County Sligo

County Sligo
County Sligo
Contae Shligigh

Coat of arms
Motto: Land of Heart's Desire  
Country Ireland
Province Connacht
Dáil Éireann Sligo-North Leitrim
EU Parliament North-West
County seat Sligo
 – Type County Council
 – Total 1,837 km2 (709.3 sq mi)
Area rank 22nd
Population (2011) 65,270
 – Rank 26th
Car plates SO

County Sligo (Irish: Contae Shligigh) is a county in Ireland. It is located in the Border Region and is also part of the province of Connacht. It is named after the town of Sligo. Sligo County Council is the local authority for the county. The population of the county is 65,270 according to the 2011 census. An archaeological recovery suggests the county may have been one of the earliest places of human settlement in Ireland.[1]


Geography and political subdivisions

Sligo countryside and Ben Bulben seen in the background.

Sligo is the 22nd largest of Ireland's 32 counties in area and 26th largest in terms of population.[2] It is the fourth largest of Connacht's 5 counties in size and third largest in terms of population.

Towns and villages

Local government and politics

Sligo County Council is the governing body for the county. It is divided into five Local Electoral Areas (LEAs) Ballymote, Dromore, Sligo-Drumcliffe, Sligo-Strandhill and Tubbercurry. There are 25 members elected to Sligo County Council.

Sligo is part of the Sligo-North Leitrim constituency and has three representatives (TD's) in Dáil Éireann, Tony McLoughlin (FG), John Perry (FG) and Michael Colreavy (SF). It also has two representatives to Seanad Éireann, Marc MacSharry and Geraldine Feeney.


The county was formed in 1585. Its boundaries broadly reflect the contemporary Ó Conchobhair Sligigh lordship of Irish: Íochtar Connacht (Lower Connacht). The megalithic cemetery of Carrowmore is located in County Sligo. It forms part of a huge complex of Stone Age remains connecting Carrowkeel in South Sligo to the Ox Mountains, to the Cuil Irra Peninsula, where Queen Maeve's tomb dominates the skyline from the crest of Knocknarea Mountain.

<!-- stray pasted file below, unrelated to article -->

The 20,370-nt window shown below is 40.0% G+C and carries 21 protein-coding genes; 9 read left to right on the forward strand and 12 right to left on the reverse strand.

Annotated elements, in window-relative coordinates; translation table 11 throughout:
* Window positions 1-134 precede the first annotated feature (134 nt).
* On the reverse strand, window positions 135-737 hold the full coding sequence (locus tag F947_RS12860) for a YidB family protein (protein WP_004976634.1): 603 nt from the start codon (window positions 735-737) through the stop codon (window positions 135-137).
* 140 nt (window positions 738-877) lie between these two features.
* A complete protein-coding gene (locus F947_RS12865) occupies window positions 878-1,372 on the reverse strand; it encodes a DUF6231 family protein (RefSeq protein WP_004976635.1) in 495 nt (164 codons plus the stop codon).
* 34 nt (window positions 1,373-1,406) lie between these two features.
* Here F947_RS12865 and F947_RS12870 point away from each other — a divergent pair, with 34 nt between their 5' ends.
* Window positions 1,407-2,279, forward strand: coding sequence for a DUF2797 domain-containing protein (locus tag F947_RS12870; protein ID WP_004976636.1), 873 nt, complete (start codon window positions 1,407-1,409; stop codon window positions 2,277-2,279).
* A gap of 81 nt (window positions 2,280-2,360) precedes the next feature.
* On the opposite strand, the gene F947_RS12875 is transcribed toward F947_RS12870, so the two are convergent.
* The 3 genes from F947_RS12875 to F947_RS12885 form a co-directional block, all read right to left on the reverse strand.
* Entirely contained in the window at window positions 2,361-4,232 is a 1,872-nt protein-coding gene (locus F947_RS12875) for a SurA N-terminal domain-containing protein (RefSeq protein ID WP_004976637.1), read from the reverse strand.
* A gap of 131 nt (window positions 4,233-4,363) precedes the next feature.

The poet and Nobel laureate William Butler Yeats (1865–1939) spent much of his childhood in northern Sligo and the county's landscapes (particularly the Isle of Innisfree, in Lough Gill) were the inspiration for much of his poetry. Yeats said, "the place that has really influenced my life most is Sligo." He is buried in North County Sligo, "Under Ben Bulben", in Drumcliffe.


County Sligo has a long history of traditional music. The south of the county is particularly noted with such musical luminaries as James Morrison, Michael Coleman, Paddy Killoran, Fred Finn , Peter Horan, Joe O'Dowd, Jim Donoghue, Martin Wynne, Oisín Mac Diarmada (of Téada), tin-whistle player Carmel Gunning and the band Dervish. The county has many traditional music festivals and one of the most well known is the Queen Maeve International Summer School, a traditional Irish Music summer school of music and dance which is held annually in August in Sligo Town. On the more contemporary music scene there are Westlife, Tabby Callaghan and The Conway Sisters who are from Sligo. Strandhill, about 9 km west of Sligo, hosts the Strandhill Guitar Festival [1] each year, featuring a wide variety of guitar music and musicians.


See also


  1. ^ C.Michael Hogan. 2011. Celtic Sea. Encyclopedia of Earth. Eds. P.Saundry & C.J.Cleveland. National Council for Science and the Environment. Washington DC
  2. ^ Corry, Eoghan (2005). The GAA Book of Lists. Hodder Headline Ireland. pp. 186–191. ISBN 0340896957. 
  3. ^ For 1653 and 1659 figures from Civil Survey Census of those years, Paper of Mr Hardinge to Royal Irish Academy March 14, 1865.
  4. ^ Census for post 1821 figures.
  5. ^
  6. ^
  7. ^ Lee, JJ (1981). "On the accuracy of the Pre-famine Irish censuses". In Goldstrom, J. M.; Clarkson, L. A.. Irish Population, Economy, and Society: Essays in Honour of the Late K. H. Connell. Oxford, England: Clarendon Press. 
  8. ^ Mokyr, Joel; O Grada, Cormac (November). "New Developments in Irish Population History, 1700-1850". The Economic History Review 37 (4): 473–488. doi:10.1111/j.1468-0289.1984.tb00344.x. 

External links

Coordinates: 54°15′N 8°40′W / 54.25°N 8.667°W / 54.25; -8.667

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